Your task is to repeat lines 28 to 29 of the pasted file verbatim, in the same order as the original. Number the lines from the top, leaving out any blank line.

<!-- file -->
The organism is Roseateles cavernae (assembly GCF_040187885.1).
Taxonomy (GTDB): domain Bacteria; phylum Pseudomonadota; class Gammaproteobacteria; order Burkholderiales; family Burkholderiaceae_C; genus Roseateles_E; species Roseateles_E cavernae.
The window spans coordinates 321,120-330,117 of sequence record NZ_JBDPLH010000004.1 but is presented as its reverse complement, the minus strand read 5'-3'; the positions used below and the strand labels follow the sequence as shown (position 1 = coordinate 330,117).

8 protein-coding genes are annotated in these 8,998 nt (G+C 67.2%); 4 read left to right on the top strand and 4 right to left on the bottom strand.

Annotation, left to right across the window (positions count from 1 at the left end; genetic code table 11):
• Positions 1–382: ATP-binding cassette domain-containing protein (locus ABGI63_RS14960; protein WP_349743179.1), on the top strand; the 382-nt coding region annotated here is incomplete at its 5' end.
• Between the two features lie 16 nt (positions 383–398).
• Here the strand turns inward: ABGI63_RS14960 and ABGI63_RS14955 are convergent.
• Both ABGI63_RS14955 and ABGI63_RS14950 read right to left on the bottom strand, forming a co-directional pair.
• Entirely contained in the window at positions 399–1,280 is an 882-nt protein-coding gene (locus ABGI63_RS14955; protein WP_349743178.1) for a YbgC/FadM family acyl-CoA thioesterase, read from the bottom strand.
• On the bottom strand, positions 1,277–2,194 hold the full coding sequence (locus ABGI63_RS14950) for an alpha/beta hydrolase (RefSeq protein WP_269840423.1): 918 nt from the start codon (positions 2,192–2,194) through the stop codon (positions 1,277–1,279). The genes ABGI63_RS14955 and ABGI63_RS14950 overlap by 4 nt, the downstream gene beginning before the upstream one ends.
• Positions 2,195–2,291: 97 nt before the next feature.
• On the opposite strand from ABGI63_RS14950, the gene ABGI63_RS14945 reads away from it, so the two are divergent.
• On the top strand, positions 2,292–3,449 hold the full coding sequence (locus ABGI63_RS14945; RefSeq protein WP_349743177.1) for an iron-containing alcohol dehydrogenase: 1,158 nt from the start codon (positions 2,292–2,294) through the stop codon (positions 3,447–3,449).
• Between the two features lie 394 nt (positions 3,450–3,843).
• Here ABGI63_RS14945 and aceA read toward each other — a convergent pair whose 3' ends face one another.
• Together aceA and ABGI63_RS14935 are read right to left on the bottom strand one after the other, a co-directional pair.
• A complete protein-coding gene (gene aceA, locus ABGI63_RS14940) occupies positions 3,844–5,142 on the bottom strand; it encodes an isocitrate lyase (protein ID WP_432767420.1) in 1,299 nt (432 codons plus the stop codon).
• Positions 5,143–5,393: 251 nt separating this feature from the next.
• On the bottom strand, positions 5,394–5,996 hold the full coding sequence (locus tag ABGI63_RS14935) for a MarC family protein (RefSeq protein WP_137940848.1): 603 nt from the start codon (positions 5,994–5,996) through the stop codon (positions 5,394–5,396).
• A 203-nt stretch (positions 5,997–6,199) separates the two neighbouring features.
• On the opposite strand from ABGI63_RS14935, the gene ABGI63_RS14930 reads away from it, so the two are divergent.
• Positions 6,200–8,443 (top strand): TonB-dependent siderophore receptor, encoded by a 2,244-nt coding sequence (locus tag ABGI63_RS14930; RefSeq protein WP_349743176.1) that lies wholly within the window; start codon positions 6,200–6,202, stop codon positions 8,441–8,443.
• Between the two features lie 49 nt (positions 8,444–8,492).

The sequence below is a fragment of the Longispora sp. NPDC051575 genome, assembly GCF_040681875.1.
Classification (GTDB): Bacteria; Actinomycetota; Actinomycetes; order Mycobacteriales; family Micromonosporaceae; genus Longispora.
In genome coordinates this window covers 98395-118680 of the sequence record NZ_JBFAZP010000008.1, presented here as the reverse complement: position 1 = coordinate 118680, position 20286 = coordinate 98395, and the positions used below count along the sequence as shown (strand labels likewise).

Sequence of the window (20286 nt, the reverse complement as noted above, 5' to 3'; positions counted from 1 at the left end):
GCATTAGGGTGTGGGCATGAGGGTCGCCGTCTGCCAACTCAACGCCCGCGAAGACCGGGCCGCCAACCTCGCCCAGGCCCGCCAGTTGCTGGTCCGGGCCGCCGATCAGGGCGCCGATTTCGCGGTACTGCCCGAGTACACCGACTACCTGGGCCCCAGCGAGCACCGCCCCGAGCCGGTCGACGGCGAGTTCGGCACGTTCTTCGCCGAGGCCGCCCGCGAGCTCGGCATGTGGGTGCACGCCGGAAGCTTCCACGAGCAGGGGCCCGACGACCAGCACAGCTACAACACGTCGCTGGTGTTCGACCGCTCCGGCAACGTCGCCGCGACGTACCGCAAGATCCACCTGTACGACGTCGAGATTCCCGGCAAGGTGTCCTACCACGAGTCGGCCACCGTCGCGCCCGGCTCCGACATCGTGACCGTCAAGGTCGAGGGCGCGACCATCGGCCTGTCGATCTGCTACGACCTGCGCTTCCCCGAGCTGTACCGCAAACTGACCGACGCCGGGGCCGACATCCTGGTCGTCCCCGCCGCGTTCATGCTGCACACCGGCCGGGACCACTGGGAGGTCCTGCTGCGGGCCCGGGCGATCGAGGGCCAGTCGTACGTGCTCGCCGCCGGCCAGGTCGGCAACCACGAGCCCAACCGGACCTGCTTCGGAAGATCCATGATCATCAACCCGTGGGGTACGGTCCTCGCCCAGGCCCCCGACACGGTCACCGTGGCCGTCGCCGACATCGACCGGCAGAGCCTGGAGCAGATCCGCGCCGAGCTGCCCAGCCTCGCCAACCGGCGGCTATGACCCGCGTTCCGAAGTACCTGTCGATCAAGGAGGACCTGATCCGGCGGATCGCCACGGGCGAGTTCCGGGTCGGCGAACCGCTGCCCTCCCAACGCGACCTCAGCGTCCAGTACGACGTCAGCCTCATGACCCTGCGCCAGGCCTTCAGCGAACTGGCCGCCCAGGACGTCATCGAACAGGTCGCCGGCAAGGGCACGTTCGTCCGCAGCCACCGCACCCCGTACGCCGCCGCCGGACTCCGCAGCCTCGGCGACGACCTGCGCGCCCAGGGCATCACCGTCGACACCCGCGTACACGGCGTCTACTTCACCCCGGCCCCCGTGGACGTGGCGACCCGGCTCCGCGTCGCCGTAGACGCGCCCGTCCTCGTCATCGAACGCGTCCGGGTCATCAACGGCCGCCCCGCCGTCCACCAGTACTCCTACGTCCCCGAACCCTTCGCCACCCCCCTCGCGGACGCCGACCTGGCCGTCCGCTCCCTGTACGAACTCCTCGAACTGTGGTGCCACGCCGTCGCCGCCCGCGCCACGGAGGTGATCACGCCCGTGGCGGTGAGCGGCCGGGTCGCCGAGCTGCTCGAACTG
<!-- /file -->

Sequence of the window (20286 nt, the reverse complement as noted above, 5' to 3'; positions counted from 1 at the left end):
GCATTAGGGTGTGGGCATGAGGGTCGCCGTCTGCCAACTCAACGCCCGCGAAGACCGGGCCGCCAACCTCGCCCAGGCCCGCCAGTTGCTGGTCCGGGCCGCCGATCAGGGCGCCGATTTCGCGGTACTGCCCGAGTACACCGACTACCTGGGCCCCAGCGAGCACCGCCCCGAGCCGGTCGACGGCGAGTTCGGCACGTTCTTCGCCGAGGCCGCCCGCGAGCTCGGCATGTGGGTGCACGCCGGAAGCTTCCACGAGCAGGGGCCCGACGACCAGCACAGCTACAACACGTCGCTGGTGTTCGACCGCTCCGGCAACGTCGCCGCGACGTACCGCAAGATCCACCTGTACGACGTCGAGATTCCCGGCAAGGTGTCCTACCACGAGTCGGCCACCGTCGCGCCCGGCTCCGACATCGTGACCGTCAAGGTCGAGGGCGCGACCATCGGCCTGTCGATCTGCTACGACCTGCGCTTCCCCGAGCTGTACCGCAAACTGACCGACGCCGGGGCCGACATCCTGGTCGTCCCCGCCGCGTTCATGCTGCACACCGGCCGGGACCACTGGGAGGTCCTGCTGCGGGCCCGGGCGATCGAGGGCCAGTCGTACGTGCTCGCCGCCGGCCAGGTCGGCAACCACGAGCCCAACCGGACCTGCTTCGGAAGATCCATGATCATCAACCCGTGGGGTACGGTCCTCGCCCAGGCCCCCGACACGGTCACCGTGGCCGTCGCCGACATCGACCGGCAGAGCCTGGAGCAGATCCGCGCCGAGCTGCCCAGCCTCGCCAACCGGCGGCTATGACCCGCGTTCCGAAGTACCTGTCGATCAAGGAGGACCTGATCCGGCGGATCGCCACGGGCGAGTTCCGGGTCGGCGAACCGCTGCCCTCCCAACGCGACCTCAGCGTCCAGTACGACGTCAGCCTCATGACCCTGCGCCAGGCCTTCAGCGAACTGGCCGCCCAGGACGTCATCGAACAGGTCGCCGGCAAGGGCACGTTCGTCCGCAGCCACCGCACCCCGTACGCCGCCGCCGGACTCCGCAGCCTCGGCGACGACCTGCGCGCCCAGGGCATCACCGTCGACACCCGCGTACACGGCGTCTACTTCACCCCGGCCCCCGTGGACGTGGCGACCCGGCTCCGCGTCGCCGTAGACGCGCCCGTCCTCGTCATCGAACGCGTCCGGGTCATCAACGGCCGCCCCGCCGTCCACCAGTACTCCTACGTCCCCGAACCCTTCGCCACCCCCCTCGCGGACGCCGACCTGGCCGTCCGCTCCCTGTACGAACTCCTCGAACTGTGGTGCCACGCCGTCGCCGCCCGCGCCACGGAGGTGATCACGCCCGTGGCGGTGAGCGGCCGGGTCGCCGAGCTGCTCGAACTG